Obama criticized Vice President Dick Cheney for his public defense of "extraordinary" interrogation methods.
"Vice President Cheney I think continues to defend what he calls extraordinary measures or procedures when it comes to interrogations and from my view waterboarding is torture," Obama said. "I have said that under my administration we will not torture."
When asked if he plans to require that every government interrogation program be under the same standard and in accordance with the Army Field Manuel, Obama said, " My general view is that our United States military is under fire and has huge stakes in getting good intelligence. And if our top army commanders feel comfortable with interrogation techniques that are squarely within the boundaries of rule of law, our constitution and international standards, then those are things that we should be able to."
The incoming president admitted that fixing the economy over the long-term will involve sacrifice from every American and scaling back on some of his campaign promises. "Everybody is going to have to give. Everybody is going to have to have some skin in the game," Obama said.
George Stephanopoulos' interview with President-elect Barack Obama kicks off ABC News' week-long series on the economy, "America's Economy: What's the Fix?"
"These are going to be major challenges. And we're going to have to make some tough choices... So what our challenge is going to be is identifying what works and putting more money into that, eliminating things that don't work, and making things that we have more efficient. I'm not suggesting, George, I want to be realistic here, not everything that we talked about during the campaign are we going to be able to do on the pace that we had hoped."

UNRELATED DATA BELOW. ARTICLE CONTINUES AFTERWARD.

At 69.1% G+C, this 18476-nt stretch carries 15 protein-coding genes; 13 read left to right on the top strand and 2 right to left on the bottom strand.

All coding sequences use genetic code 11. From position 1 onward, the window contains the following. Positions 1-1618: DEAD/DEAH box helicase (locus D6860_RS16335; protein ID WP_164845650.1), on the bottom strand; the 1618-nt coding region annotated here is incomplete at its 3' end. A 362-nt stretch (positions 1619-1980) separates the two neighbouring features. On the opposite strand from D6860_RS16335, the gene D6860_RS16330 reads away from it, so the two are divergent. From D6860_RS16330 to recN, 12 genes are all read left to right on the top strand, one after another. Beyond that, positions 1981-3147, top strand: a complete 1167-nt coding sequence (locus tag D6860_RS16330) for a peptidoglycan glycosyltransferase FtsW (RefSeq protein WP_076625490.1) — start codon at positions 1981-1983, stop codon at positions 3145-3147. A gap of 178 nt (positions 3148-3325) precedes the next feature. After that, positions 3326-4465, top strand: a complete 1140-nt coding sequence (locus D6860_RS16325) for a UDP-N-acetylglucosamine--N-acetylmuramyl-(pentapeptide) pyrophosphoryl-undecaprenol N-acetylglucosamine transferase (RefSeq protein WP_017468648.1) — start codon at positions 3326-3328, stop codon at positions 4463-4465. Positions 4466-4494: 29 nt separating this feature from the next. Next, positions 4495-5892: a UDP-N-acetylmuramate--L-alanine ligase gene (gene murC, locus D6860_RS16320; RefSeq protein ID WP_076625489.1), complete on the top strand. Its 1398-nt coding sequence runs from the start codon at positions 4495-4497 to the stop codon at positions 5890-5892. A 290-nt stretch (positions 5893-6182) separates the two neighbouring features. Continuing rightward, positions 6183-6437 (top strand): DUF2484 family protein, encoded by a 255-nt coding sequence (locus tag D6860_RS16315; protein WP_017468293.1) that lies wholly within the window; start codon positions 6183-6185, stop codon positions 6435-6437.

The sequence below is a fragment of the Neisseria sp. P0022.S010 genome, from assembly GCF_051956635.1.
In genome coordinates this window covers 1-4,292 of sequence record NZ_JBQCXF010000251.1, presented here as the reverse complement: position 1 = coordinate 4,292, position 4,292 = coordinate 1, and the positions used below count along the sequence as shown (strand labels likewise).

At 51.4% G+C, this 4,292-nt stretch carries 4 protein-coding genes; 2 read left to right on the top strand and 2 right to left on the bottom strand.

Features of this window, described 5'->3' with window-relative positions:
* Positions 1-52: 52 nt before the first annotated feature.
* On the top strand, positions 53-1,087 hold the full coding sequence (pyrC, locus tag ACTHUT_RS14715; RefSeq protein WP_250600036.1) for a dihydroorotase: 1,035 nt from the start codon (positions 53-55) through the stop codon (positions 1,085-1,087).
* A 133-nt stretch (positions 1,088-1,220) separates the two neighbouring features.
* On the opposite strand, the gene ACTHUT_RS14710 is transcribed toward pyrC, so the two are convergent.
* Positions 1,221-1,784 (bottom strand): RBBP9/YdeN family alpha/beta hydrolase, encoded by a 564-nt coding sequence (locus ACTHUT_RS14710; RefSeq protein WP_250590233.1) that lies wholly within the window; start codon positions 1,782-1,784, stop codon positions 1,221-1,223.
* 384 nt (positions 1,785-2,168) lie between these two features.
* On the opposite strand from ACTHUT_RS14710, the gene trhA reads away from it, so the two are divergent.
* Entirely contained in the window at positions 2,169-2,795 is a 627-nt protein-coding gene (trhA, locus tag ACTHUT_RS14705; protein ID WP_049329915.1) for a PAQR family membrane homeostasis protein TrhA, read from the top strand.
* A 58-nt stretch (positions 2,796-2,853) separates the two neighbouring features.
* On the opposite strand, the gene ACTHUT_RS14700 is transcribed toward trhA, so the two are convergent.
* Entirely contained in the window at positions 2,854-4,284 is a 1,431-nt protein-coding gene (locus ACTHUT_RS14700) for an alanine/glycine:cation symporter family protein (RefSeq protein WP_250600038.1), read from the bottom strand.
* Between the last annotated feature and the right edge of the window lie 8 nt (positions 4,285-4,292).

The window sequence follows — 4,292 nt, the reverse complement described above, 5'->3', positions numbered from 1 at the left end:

When pressed by Stephanopoulos and asked if he was "Really talking about over the course of your presidency some kind of a grand bargain...where everybody in the country is going to have to sacrifice something, accept change for the greater good?" Obama simply said, "Yes."
On when such sacrifices would be expected, Obama said, "Right now I'm focused on a pretty heavy lift, which is making sure that we get that reinvestment and recovery package in place. But what you describe is exactly what we're going to have to do."
"What we have to do is to take a look at our structural deficit, how are we paying for government, what are we getting for it, how do we make the system more efficient?"
Viewer questions for Obama came in by the thousands prior to the interview, the overwhelming majority of which focused on the economy. When asked if he feels he will be able to repair the economy, Obama said, "I think we can fix this. But it's going to take some time. It's not going to happen overnight."
"It's going to take some time to fix it. But what we tried to do was put forward a plan that says 'let's act boldly, let's act swiftly.' Let's not only provide a jumpstart to the economy and immediately or save 3 million jobs, but let's also put a down payment on some of the structural problems that we have in our economy," he said.
Obama has received some pushback on the tax break portion of his economic stimulus package, particularly the effectiveness of business tax cuts in stimulating economic growth and job creation. Sen. Tom Harkin, D-Iowa, expressed concerns that Obama's plan amounted to "trickle-down" economics.